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Full-Text Articles in Law

The Strange Pairing: Building Alliances Between Queer Activists And Conservative Groups To Recognize New Families, Nausica Palazzo Jan 2018

The Strange Pairing: Building Alliances Between Queer Activists And Conservative Groups To Recognize New Families, Nausica Palazzo

Michigan Journal of Gender & Law

This Article explores some of the legal initiatives and reforms that opponents of same-sex marriage in Canada and the United States have pushed forward. Despite being animated by a desire to dilute the protections for same-sex couples, these reforms resulted in “queering” family law, in the sense that they functionalized the notion of family. Consequently, two cohabiting relatives or friends would be eligible for legal recognition, along with all the public and private benefits of such recognition. I term these kinds of “unions” and other nonnormative relationships to be “new families.”

The central claim of this Article is thus that ...


Certiorari And The Marriage Equality Cases, Carl Tobias Jan 2015

Certiorari And The Marriage Equality Cases, Carl Tobias

University of Michigan Journal of Law Reform Caveat

Marriage equality has come to much of the nation. Over 2014, many district court rulings invalidated state proscriptions on same- sex marriage, while four appeals courts upheld these decisions. However, the Sixth Circuit reversed district judgments which struck down bans in Kentucky, Michigan, Ohio, and Tennessee. Because that appellate opinion created a patchwork of differing legal regimes across the country, this Paper urges the Supreme Court to clarify marriage equality by reviewing that determination this Term.


Deboer V. Snyder: A Case Study In Litigation And Social Reform, Wyatt Fore Jan 2015

Deboer V. Snyder: A Case Study In Litigation And Social Reform, Wyatt Fore

Michigan Journal of Gender & Law

On April 28, 2015, the Supreme Court will hear oral arguments for four cases from the Sixth Circuit addressing the constitutionality of state bans on same-sex marriage. This Note examines DeBoer v. Snyder, the Michigan marriage case, with the goal of providing litigators and scholars the proper context for our current historical moment in which (1) the legal status of LGBT people; and (2) the conventional wisdom about the role of impact litigation in social reform movements are rapidly evolving.


Let's Get Married: An Essay In Honor Of Mari Matsuda, Richard Delgado Jan 2014

Let's Get Married: An Essay In Honor Of Mari Matsuda, Richard Delgado

Michigan Law Review First Impressions

Most unbiased evaluations of marriage as an institution consider it an unmitigated benefit, at least for those who enter into it willingly and avoid the shoals of divorce. Married people report higher levels of happiness than their unmarried counterparts, live longer, and lead healthier lives. They are less depressed, drink less, and report more satisfaction with their status than those who have never married or are divorced. The benefits of marriage also accrue to the children of married couples. The children of intact couples, whether straight or gay, are happier and more well adjusted, on average, than those of either ...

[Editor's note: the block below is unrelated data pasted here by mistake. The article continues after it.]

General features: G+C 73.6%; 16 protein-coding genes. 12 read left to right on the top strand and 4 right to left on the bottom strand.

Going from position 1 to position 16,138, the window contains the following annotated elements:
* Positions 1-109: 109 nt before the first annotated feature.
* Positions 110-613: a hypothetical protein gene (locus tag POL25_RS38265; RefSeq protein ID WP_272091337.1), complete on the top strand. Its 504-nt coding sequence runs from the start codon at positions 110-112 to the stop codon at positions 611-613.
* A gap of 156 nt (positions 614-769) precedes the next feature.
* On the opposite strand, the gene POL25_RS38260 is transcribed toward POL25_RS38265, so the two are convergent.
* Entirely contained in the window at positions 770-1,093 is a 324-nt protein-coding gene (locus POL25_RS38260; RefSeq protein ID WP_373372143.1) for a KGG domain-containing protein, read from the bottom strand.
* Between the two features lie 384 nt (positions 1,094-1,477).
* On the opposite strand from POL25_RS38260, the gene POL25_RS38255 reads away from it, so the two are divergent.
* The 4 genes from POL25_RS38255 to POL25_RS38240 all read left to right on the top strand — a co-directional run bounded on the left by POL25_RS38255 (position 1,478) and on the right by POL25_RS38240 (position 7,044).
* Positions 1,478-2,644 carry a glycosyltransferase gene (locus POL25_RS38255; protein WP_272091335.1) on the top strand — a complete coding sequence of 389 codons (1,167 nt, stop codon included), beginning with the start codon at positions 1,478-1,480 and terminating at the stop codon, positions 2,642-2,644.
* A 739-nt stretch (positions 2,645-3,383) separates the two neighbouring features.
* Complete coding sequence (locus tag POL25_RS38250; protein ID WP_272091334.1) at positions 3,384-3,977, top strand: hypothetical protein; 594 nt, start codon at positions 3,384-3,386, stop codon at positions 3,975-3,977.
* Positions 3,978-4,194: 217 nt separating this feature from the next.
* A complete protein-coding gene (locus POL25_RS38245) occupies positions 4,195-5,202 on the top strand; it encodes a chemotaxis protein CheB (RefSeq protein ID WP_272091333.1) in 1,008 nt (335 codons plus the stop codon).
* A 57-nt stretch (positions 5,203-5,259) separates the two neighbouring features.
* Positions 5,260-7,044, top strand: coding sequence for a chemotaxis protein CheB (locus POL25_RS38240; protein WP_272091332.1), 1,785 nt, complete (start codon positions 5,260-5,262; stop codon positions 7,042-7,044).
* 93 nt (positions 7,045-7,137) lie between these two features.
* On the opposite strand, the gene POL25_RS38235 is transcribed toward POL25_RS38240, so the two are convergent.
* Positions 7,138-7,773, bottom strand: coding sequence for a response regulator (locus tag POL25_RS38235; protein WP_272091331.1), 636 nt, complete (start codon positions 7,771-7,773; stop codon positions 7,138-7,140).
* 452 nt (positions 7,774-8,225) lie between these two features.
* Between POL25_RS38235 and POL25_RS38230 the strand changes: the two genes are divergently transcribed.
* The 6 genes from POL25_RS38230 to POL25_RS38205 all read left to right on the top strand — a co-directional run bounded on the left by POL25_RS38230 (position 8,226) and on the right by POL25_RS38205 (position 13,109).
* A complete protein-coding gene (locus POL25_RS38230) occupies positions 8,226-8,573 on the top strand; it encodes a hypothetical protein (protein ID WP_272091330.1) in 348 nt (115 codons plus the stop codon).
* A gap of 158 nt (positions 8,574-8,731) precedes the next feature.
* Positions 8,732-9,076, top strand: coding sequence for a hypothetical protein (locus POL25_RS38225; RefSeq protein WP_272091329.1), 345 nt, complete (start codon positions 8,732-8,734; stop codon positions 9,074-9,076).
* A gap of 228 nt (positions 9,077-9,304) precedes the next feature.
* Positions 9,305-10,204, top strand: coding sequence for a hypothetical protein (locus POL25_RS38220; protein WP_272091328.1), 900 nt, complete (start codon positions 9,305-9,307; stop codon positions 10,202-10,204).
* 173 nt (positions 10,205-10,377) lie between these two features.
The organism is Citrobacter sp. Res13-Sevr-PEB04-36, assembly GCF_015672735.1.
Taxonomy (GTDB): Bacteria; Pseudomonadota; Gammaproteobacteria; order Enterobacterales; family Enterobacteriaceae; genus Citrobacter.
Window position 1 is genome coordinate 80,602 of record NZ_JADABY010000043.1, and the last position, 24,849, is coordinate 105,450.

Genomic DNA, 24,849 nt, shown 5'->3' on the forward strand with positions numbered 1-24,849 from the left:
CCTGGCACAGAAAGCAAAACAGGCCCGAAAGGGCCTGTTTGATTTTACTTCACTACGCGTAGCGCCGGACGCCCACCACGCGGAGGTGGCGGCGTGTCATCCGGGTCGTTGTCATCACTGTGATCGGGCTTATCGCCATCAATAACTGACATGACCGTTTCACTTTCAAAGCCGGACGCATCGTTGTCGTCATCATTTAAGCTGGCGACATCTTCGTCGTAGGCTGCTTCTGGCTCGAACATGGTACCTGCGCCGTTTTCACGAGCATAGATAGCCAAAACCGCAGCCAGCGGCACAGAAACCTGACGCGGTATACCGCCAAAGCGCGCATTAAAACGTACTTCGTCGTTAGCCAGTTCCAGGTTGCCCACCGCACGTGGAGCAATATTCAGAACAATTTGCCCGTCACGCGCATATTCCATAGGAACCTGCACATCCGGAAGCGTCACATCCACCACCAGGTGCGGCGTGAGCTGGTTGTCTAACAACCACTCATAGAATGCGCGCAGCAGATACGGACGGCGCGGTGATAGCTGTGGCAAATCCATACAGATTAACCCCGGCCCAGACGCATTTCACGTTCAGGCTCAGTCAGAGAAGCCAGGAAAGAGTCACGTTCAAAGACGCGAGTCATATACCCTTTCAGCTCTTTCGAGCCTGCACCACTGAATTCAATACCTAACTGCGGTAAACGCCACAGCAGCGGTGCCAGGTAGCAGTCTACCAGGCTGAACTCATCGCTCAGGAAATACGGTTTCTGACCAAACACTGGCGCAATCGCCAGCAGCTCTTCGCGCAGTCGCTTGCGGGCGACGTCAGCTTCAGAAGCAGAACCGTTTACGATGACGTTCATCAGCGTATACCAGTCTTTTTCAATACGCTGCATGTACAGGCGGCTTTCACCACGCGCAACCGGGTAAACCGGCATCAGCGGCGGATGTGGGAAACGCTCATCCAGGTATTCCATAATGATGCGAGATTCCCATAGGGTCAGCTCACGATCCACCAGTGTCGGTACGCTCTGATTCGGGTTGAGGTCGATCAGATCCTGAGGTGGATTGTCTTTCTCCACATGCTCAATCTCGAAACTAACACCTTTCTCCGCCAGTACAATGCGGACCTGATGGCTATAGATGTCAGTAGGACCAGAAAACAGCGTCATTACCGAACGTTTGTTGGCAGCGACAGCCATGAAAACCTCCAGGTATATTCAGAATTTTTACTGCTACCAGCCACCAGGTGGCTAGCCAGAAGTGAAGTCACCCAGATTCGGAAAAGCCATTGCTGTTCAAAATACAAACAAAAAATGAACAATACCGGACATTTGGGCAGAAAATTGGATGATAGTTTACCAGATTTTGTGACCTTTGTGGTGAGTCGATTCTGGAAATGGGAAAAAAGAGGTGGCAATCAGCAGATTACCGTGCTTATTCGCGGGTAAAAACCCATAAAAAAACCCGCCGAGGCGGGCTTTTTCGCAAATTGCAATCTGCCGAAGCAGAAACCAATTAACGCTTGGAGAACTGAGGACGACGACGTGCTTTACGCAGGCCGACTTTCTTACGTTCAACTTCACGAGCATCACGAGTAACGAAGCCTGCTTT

Taxing Civil Rights Gains, Anthony C. Infanti Jan 2010

Taxing Civil Rights Gains, Anthony C. Infanti

Michigan Journal of Gender & Law

This Article is divided into four parts. In Part I, the nature of the levy that the DOMAs impose on same-sex couples is explained. In Part II, how this levy can be classified as a "tax" is explained. In Part III, the federal- and state-level ramifications of classifying the levy that the DOMAs impose as a "tax" are discussed. Finally, brief concluding remarks are provided that discuss how this Article might pave the way for making similar arguments with respect to other nontraditional families and, concomitantly, how it demonstrates the transformative potential of same-sex marriage.


Same-Sex Marriage In The Heartland: The Case For Legislative Minimalism In Crafting Religious Exemptions, Ian C. Bartrum Jan 2009

Same-Sex Marriage In The Heartland: The Case For Legislative Minimalism In Crafting Religious Exemptions, Ian C. Bartrum

Michigan Law Review First Impressions

In Varnum v. Brien, decided April 3rd of this year, the Iowa Supreme Court unanimously struck down the state's statutory ban on same-sex marriage. In a remarkably clear and thoughtful opinion, Justice Mark Cady explored in depth the immutability of sexual identity and the appropriate standard of judicial review for legislative classifications based on sexual orientation-adopting (for now) an intermediate level of scrutiny. The decision marked the first significant legal victory for same-sex marriage outside of New England (with the exception of a short-term success in Hawaii), and served notice that the gay rights movement—once thought compelling only ...